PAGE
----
PG&E Corp., the California utility that went bankrupt after its equipment sparked deadly wildfires, has been charged with multiple crimes, including involuntary manslaughter, in connection with a 2020 blaze that killed four people.

Shasta County District Attorney Stephanie Bridgett on Friday filed 31 charges against the utility related to the Zogg Fire in northern California, about 100 miles from the Oregon border. Eleven were felonies, including four involuntary manslaughter charges. PG&E disputed the allegations.

“PG&E has a history of repeatably causing wildfires that is not getting better -- it’s getting worse,” Bridgett said during a press briefing broadcast online. “Those who lost loved ones need justice. They need to have those who are responsible for killing their loved ones to be held criminally responsible, especially since this fire was completely preventable.”

The criminal case in Shasta County is the latest blow for the utility, which emerged from bankruptcy last year after its equipment was blamed for starting some of the worst blazes in California history. If PG&E is found to have been criminally negligent in starting a fire, the company will be barred from accessing a state fund to help utilities pay for damages from blazes caused by their power lines. 

PG&E remains on criminal probation tied to a deadly natural-gas explosion in 2010. 

The Zogg blaze burned more than 56,000 acres (23,000 hectares) and destroyed 204 buildings. 

PG&E has accepted the conclusion from California investigators that a tree contacted one of its power lines and started the Zogg fire, PG&E Chief Executive Officer Patti Poppe said in a statement Friday. The utility has resolved many victim claims related to the blaze, she said. 

“We’re putting everything we’ve got into preventing wildfires and reducing the risk,” Poppe said. “Though it may feel satisfying for the company of PG&E to be charged with a crime, what I know is the company of PG&E is people, 40,000 people who get up every day to make it safe and to end catastrophic wildfire and tragedies like this. Let’s be clear, my coworkers are not criminals.”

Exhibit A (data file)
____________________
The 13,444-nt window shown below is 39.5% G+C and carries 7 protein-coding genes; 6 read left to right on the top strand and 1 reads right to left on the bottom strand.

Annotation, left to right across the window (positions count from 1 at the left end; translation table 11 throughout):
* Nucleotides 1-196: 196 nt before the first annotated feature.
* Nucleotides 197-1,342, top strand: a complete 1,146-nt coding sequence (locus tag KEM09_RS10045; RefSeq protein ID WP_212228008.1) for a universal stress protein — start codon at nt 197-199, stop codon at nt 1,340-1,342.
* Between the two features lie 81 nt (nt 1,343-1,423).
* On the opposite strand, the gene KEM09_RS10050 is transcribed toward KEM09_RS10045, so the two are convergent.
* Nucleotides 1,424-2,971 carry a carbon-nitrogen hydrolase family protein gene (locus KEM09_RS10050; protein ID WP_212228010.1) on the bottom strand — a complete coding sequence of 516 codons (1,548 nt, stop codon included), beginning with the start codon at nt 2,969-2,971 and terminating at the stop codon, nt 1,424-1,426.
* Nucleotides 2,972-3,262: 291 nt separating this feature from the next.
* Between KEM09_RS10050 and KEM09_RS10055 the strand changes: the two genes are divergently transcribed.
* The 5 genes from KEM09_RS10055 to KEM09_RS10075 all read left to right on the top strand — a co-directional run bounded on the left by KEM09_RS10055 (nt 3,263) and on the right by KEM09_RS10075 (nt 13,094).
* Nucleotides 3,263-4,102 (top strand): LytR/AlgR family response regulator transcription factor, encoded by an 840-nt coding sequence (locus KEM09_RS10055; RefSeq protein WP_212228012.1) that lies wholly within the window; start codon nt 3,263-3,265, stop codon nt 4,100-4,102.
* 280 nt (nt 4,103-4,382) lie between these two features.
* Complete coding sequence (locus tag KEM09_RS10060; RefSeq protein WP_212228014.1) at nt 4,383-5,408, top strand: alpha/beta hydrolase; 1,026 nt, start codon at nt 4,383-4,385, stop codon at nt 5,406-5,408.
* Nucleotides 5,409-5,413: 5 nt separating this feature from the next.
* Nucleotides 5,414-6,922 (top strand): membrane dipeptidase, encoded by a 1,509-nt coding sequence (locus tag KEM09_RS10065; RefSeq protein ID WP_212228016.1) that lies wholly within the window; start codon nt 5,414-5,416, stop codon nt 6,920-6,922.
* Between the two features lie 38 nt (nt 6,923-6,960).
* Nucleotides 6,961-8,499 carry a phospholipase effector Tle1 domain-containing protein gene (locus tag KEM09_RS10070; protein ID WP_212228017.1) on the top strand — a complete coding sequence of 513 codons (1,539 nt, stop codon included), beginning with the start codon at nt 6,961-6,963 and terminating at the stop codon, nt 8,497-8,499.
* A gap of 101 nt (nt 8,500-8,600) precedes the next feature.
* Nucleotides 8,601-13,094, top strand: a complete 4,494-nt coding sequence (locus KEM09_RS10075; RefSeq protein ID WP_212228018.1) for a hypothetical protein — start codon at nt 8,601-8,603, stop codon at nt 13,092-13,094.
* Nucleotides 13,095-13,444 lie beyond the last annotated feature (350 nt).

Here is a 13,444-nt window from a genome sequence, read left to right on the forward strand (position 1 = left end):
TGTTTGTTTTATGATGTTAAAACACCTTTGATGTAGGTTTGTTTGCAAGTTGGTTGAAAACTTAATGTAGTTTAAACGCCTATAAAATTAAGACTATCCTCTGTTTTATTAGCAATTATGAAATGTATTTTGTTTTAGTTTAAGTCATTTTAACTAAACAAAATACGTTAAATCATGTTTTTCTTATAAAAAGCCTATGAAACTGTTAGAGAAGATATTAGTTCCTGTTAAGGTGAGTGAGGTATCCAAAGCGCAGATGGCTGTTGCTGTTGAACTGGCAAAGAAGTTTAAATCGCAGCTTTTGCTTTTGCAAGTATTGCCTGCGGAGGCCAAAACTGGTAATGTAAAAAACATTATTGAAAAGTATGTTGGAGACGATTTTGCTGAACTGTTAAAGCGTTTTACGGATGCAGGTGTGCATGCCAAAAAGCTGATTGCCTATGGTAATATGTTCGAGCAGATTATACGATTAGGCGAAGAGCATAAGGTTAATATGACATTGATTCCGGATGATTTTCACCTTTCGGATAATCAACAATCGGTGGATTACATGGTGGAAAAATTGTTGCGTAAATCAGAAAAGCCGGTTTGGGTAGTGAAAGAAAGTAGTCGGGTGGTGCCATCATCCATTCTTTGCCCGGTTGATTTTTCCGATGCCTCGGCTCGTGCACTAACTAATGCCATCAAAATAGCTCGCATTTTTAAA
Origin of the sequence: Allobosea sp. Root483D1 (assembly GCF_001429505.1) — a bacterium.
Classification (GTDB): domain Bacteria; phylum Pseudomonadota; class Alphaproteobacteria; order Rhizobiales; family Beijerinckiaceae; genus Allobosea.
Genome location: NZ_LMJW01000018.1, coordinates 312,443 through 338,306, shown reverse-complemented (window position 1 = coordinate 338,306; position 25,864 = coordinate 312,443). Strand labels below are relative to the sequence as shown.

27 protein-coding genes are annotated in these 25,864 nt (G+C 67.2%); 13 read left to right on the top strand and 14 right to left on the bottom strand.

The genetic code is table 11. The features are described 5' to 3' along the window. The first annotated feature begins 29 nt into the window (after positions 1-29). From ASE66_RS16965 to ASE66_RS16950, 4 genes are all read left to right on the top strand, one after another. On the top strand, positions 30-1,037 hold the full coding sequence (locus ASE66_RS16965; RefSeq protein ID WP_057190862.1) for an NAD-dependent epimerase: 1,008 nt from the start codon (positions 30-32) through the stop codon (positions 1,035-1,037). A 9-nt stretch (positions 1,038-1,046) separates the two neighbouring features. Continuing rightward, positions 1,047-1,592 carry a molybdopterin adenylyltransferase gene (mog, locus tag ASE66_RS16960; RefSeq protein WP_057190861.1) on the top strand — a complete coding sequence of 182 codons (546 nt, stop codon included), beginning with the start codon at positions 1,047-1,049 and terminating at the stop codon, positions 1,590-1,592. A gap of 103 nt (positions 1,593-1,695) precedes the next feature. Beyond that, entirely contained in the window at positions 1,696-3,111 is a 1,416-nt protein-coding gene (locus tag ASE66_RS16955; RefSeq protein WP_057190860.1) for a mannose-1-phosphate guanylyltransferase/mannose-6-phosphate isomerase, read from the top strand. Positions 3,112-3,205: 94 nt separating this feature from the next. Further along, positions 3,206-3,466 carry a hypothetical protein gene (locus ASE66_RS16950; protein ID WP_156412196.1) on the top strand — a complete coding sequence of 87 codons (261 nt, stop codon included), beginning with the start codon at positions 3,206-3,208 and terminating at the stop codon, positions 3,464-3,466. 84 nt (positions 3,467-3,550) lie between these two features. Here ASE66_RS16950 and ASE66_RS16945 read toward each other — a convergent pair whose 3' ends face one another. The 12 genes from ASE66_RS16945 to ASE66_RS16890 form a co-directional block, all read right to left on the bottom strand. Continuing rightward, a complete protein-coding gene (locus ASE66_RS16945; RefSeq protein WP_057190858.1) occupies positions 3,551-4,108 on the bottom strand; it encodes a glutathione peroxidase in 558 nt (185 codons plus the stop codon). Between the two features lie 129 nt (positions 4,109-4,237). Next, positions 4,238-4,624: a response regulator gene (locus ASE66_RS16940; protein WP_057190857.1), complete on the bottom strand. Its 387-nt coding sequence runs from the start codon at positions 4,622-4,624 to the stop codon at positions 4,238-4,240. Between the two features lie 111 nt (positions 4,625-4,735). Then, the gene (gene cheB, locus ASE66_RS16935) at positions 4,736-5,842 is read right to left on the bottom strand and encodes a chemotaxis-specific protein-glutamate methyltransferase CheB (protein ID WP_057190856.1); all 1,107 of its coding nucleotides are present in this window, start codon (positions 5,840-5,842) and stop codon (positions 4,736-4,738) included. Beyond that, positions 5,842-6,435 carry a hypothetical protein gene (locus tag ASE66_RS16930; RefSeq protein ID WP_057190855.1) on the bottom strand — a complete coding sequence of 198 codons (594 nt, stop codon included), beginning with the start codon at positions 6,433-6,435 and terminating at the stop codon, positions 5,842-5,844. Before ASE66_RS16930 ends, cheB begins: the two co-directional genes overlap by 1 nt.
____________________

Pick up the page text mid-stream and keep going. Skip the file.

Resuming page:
Bridgett also said Shasta County and four others have opened a joint investigation to determine PG&E’s possible criminal liability for starting the Dixie Fire, which began in July and has grown to become the second-largest wildfire in California history.

“It’s time that they change,” Bridgett said of PG&E, “and change does not come by doing nothing. We can not afford to do nothing.” 

PG&E shares fell as much as 1.6 per cent after the charges were announced.

Evidence suggests the Zogg Fire was caused by a tree falling on the utility’s power line, according to the judge overseeing PG&E’s criminal probation and federal prosecutors. 

Bridgett said PG&E contractors had marked the tree for removal because it was deemed hazardous, but it was never cut down. Poppe said two trained arborists had determined independently that the tree in question could remain.  

The company estimates total liability from the blaze at US$375 million, according to a government filing in July. That figure that could increase substantially with the costs of defending another criminal case.